It ought to be completely obvious to all reasonable persons that not every human problem can be solved by differential equations, let alone the scientific method. (Which nowadays is still mainly on the Newtonian model, despite the revolutionary breakthroughs of General Relativity and Quantum physics, regarding which exactly nothing in Newtonian mechanics, based as it is on presuppositions of causal locality and direct observation, can comprehend or deal with.)

    As a student of history, what impresses me most is how little the universal questions regarding human nature and experience change over the millennia. The Neo-Darwinist account of “the evolution of species” neither anticipates, nor can answer, the following type of universally persistent human problems:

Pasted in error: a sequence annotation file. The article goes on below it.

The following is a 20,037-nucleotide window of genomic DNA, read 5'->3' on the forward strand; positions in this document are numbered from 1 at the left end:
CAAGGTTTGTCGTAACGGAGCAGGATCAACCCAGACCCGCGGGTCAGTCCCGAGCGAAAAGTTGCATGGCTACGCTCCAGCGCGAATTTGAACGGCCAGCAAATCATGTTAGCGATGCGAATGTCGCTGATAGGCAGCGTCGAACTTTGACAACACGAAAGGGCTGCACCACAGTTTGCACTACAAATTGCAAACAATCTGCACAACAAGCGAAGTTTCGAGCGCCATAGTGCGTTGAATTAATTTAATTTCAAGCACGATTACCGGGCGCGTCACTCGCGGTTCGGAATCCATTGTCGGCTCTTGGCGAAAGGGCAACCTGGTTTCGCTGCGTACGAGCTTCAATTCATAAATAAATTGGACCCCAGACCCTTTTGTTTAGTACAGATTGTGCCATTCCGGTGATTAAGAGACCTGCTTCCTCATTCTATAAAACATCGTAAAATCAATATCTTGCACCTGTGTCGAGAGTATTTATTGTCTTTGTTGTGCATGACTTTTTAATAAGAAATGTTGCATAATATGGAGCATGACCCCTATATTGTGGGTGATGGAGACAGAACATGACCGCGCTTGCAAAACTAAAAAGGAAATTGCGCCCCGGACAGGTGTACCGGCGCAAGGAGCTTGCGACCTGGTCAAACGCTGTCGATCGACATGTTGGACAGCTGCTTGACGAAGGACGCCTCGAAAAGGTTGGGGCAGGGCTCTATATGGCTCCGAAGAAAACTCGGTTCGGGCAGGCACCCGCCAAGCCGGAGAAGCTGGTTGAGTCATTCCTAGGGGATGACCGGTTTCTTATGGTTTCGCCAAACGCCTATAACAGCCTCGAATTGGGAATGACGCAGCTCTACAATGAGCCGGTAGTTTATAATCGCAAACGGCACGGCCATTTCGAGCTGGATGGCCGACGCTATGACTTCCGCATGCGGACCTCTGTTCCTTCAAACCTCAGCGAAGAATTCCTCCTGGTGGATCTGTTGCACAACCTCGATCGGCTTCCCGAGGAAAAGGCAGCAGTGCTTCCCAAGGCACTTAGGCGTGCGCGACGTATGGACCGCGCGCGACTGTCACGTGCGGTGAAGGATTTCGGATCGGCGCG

… [I]t is evident that the primarily nonsensory modes of experience address dimensions of human experience superior in rank and worth to those sensory perception does: experiences of the good, beautiful, and just, of love, friendship, and truth, or all human virtue and vice, and of divine reality…. Experience of “things” is modeled on the subject–object dichotomy of perception in which the consciousness intends the object of cognition. But such a model of experience and knowing is ultimately insufficient to explain the operations of consciousness with respect to the nonphenomenal reality that men approach in moral, aesthetic, and religious experiences. [Which happen to have phenomenal consequences, or effects.] Inasmuch as such nonsensory experiences are constitutive of what is distinctive about human existence itself — and of what is most precious to mankind — a purported science of man unable to take account of them is egregiously defective. — Ellis Sandoz